More than a decade ago Jeff Crisp wrote that “Since its inception…refugee studies has been notoriously ahistorical. Preoccupied with the latest emergency and with the plight of living people, researchers in this area of study have all too rarely looked into the past.” This still rings true for the discipline, particularly in literature regarding refugee livelihoods and how to assist and ‘innovate’. Without knowledge of past assistance practices we are unable to identify either truly novel innovations or those protracted challenges where innovation would be most beneficial.
Refugee livelihoods are currently discussed mainly as a self-evident concept or a new phenomenon altogether but research in the League of Nations, UN and International Labour Organisation archives, as well as the University of Oxford’s Tristam F Betts grey literature collection, reveals that the main livelihoods assistance practices used today have been employed since the 1920s. These practices include agricultural production in settlements, vocational training and micro-finance. The evolution of terms, such as micro-finance instead of revolving funds, demonstrates more of a repackaging than true innovation. A drastic change is evident, however, in the administration and implementation of these practices – from bottom-up to top-down – which suggests that it is the structure of livelihoods assistance that needs innovation more than what is being provided.
The years between the two world wars saw the emergence of a participatory refugee regime through the League of Nations. Partly due to budget constraints the League had a strict ‘no-charity’ philosophy that required the participation of refugees in their own resettlement. Reports from the 1920s detail the creation of both urban and rural refugee settlements in countries such as Greece and Bulgaria where agricultural production, vocational training and small loans and revolving funds were successfully employed to support refugees’ self-reliance as well as to boost host-country development. Refugees became employees and delegates of the Nansen International Office for Refugees, construction workers for settlements, and benefactors of refugee livelihoods through paying for a Nansen Passport; this money then went into a revolving loan scheme to help refugees establish livelihoods.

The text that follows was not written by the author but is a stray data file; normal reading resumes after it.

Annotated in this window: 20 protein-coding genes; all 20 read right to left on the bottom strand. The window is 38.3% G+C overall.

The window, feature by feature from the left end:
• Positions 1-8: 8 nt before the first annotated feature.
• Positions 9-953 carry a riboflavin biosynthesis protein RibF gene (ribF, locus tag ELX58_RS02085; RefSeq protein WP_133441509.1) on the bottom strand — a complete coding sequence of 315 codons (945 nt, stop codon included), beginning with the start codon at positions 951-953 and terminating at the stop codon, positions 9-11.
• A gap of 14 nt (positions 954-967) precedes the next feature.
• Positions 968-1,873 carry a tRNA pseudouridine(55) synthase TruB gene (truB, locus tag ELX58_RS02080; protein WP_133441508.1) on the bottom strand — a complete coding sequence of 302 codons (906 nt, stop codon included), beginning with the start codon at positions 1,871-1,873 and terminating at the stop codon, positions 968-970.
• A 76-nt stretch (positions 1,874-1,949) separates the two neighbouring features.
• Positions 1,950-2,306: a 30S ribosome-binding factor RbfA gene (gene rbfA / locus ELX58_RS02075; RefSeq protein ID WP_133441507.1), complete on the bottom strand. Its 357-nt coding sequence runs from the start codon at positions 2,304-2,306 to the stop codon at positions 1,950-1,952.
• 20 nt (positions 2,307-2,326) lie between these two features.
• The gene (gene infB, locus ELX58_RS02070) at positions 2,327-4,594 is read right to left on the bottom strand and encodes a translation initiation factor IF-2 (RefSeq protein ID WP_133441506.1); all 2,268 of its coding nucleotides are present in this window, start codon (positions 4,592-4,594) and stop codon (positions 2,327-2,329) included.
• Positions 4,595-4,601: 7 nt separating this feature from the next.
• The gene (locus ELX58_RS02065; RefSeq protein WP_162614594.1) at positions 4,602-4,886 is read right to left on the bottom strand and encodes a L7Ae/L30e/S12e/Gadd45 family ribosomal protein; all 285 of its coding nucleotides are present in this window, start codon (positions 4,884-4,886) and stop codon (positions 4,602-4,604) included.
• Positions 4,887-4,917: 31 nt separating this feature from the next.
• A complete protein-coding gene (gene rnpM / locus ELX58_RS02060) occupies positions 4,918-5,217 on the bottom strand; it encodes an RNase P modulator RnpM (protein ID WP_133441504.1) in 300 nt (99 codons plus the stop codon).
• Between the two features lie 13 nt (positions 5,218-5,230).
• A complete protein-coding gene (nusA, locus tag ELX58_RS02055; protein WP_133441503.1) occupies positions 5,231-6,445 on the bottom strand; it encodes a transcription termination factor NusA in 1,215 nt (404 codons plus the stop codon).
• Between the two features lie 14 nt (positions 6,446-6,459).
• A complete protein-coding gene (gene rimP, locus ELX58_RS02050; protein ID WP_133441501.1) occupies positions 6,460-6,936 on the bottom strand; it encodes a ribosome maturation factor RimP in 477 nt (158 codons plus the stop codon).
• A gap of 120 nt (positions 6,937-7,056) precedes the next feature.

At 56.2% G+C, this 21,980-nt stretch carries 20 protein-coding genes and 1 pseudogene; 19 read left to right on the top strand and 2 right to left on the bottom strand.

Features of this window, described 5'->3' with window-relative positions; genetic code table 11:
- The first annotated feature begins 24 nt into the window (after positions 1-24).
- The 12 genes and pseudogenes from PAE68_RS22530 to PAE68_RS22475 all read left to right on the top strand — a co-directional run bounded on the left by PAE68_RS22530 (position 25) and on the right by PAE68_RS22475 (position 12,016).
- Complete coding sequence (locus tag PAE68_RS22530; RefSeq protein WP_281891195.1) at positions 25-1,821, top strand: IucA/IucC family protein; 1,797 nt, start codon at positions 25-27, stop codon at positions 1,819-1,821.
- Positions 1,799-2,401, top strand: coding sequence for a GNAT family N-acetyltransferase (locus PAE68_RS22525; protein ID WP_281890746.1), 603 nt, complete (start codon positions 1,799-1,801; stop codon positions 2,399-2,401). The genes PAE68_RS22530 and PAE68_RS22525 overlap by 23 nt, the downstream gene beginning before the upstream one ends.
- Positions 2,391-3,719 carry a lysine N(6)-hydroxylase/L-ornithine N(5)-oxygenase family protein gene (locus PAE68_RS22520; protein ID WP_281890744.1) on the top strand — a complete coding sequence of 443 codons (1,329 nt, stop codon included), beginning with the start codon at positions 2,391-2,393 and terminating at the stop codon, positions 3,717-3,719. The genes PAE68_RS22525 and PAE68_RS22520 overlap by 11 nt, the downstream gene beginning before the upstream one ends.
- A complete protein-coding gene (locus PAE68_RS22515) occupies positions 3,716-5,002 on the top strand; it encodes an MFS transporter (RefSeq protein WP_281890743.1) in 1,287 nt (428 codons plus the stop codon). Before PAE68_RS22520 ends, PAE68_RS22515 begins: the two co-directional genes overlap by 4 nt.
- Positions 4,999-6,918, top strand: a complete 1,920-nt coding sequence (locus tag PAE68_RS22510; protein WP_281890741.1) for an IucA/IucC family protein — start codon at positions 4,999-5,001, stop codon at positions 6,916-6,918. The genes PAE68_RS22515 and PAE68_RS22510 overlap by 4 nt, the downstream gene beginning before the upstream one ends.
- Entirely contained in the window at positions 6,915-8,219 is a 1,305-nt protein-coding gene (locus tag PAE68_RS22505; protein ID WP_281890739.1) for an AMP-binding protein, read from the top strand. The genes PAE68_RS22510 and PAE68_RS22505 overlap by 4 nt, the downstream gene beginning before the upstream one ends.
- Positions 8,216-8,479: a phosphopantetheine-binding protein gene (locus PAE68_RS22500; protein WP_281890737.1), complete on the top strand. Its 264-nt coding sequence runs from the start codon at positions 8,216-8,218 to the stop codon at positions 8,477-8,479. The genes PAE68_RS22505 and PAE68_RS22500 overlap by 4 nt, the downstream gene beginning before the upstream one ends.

This participatory approach changed drastically after World War II. The advent of large-scale foreign-led development projects meant that settlement was no longer funded or co-led by refugees but by organisations and institutions. In stark contrast to settlement efforts in the interwar years, where employed staff were largely host-country nationals or refugees, the ‘experts’ employed by the UN and other organisations were mainly Westerners, and an increased emphasis on host countries’ national development led to the production of cash crops in settlements.
Overwhelmingly negative reports about many East African refugee settlements cite a highly authoritarian administration that constrained refugees’ livelihoods strategies and reduced the potential self-reliance of the settlements. Refugees were often forced to disregard their own knowledge and skills in order to adhere to settlement stipulations, and were even punished for pursuing livelihoods other than farming. Concomitant with the top-down structure of settlements at this time was the limited knowledge of those foreign ‘experts’ as well as the ill-fitting nature of the technical ‘innovations’ they brought with them.
In some cases, the failed rural settlements of the 1960s and 1970s have become the refugee camps of today, with many practical challenges persisting. An examination of long-term Sudanese refugees in Uganda in 2006 discusses problems of soil quality and inadequate settlement plot size – precisely the same issues reported for the same population in Uganda in the 1960s. In 2010 UNHCR cited ‘lack of early planning’ as a major issue in responding to displacement, echoing the lack of soil testing and settlement planning of previous decades.
The post-war assistance approach resulted in a lack of leadership expertise in various areas and a lack of displaced community involvement that persist today. In the case of micro-finance, this has led to programme failings, although a notable adaptation – or innovation – has also been the seeking of outside support, such as UNHCR’s 2010 Memorandum of Understanding with the Grameen Bank. While a discourse of refugee capability is widely employed, much of the innovation implemented is reminiscent of post-war administration in that it is still driven by actors other than refugees themselves.
Although innovation by way of adaptation to new situations and emerging technologies is present within refugee assistance, history suggests that innovation in the case of the main livelihoods assistance practices largely does not mean the creation of something new. It is instead their structure and implementation that have changed. Focusing on refugee livelihoods with this understanding may be one of the most innovative forms of assistance yet.
Evan Elise Easton-Calabria email@example.com is a research assistant with the Humanitarian Innovation Project, University of Oxford. www.oxhip.org/
 Kaiser T (2006) ‘Between a camp and a hard place: rights, livelihood and experiences of the local settlement system for long-term refugees in Uganda’, Journal of Modern African Studies, 44.4. https://eprints.soas.ac.uk/3693/1/BetweenACampAndAHardPlace.pdf